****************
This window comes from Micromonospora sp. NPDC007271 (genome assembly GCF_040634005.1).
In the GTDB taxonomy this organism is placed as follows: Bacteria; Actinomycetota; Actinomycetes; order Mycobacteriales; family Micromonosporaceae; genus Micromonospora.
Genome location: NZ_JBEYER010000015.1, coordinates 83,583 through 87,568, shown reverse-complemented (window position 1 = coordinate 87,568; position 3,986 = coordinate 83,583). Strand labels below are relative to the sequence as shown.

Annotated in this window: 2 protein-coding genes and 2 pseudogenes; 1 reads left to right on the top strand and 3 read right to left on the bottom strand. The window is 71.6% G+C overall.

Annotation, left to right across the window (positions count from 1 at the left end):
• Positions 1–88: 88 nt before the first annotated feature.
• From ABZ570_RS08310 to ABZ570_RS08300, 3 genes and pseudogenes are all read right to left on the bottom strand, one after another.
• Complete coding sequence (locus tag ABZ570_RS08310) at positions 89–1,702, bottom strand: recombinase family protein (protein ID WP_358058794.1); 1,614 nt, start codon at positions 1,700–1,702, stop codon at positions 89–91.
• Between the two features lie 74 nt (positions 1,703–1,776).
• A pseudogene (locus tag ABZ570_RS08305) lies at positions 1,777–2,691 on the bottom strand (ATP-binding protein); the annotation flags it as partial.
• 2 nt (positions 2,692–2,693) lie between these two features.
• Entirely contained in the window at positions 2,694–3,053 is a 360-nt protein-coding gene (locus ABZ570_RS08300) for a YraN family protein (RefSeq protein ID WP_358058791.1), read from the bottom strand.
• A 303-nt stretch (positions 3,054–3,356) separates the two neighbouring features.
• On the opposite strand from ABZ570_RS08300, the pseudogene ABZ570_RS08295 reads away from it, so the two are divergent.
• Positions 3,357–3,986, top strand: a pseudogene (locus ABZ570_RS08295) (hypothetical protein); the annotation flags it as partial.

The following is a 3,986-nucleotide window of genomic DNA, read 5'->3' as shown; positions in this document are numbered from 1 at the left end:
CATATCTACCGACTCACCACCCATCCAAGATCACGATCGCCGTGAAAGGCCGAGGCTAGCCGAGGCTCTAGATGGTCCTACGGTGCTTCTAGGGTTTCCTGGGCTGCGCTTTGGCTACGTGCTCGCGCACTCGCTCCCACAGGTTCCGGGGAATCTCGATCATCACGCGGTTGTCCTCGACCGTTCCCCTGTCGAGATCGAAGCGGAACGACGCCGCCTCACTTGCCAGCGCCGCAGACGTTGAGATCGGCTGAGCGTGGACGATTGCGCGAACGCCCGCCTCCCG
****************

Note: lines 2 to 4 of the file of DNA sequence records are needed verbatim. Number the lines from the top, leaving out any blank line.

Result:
In the GTDB taxonomy this organism is placed as follows: Bacteria; Actinomycetota; Actinomycetes; order Mycobacteriales; family Micromonosporaceae; genus Micromonospora.
Genome location: NZ_JBEYER010000015.1, coordinates 83,583 through 87,568, shown reverse-complemented (window position 1 = coordinate 87,568; position 3,986 = coordinate 83,583). Strand labels below are relative to the sequence as shown.

Annotated in this window: 2 protein-coding genes and 2 pseudogenes; 1 reads left to right on the top strand and 3 read right to left on the bottom strand. The window is 71.6% G+C overall.